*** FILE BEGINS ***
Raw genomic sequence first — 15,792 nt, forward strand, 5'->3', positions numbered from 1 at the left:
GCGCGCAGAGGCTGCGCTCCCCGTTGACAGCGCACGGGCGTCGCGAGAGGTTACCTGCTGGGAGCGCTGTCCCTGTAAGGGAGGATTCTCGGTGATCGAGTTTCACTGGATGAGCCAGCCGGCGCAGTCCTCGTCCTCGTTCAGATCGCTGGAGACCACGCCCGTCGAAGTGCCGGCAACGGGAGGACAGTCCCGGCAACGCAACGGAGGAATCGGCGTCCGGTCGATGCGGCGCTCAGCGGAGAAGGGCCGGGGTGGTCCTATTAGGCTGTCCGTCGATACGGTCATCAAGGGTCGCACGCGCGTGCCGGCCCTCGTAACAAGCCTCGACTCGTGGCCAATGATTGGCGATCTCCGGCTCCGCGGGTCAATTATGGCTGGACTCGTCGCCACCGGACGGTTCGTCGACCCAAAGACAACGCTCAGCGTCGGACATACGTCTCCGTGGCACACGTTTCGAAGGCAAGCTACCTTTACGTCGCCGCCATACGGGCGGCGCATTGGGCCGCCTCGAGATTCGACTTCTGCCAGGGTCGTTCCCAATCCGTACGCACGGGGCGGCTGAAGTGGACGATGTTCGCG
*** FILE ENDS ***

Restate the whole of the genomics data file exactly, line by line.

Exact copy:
Raw genomic sequence first — 15,792 nt, forward strand, 5'->3', positions numbered from 1 at the left:
GCGCGCAGAGGCTGCGCTCCCCGTTGACAGCGCACGGGCGTCGCGAGAGGTTACCTGCTGGGAGCGCTGTCCCTGTAAGGGAGGATTCTCGGTGATCGAGTTTCACTGGATGAGCCAGCCGGCGCAGTCCTCGTCCTCGTTCAGATCGCTGGAGACCACGCCCGTCGAAGTGCCGGCAACGGGAGGACAGTCCCGGCAACGCAACGGAGGAATCGGCGTCCGGTCGATGCGGCGCTCAGCGGAGAAGGGCCGGGGTGGTCCTATTAGGCTGTCCGTCGATACGGTCATCAAGGGTCGCACGCGCGTGCCGGCCCTCGTAACAAGCCTCGACTCGTGGCCAATGATTGGCGATCTCCGGCTCCGCGGGTCAATTATGGCTGGACTCGTCGCCACCGGACGGTTCGTCGACCCAAAGACAACGCTCAGCGTCGGACATACGTCTCCGTGGCACACGTTTCGAAGGCAAGCTACCTTTACGTCGCCGCCATACGGGCGGCGCATTGGGCCGCCTCGAGATTCGACTTCTGCCAGGGTCGTTCCCAATCCGTACGCACGGGGCGGCTGAAGTGGACGATGTTCGCG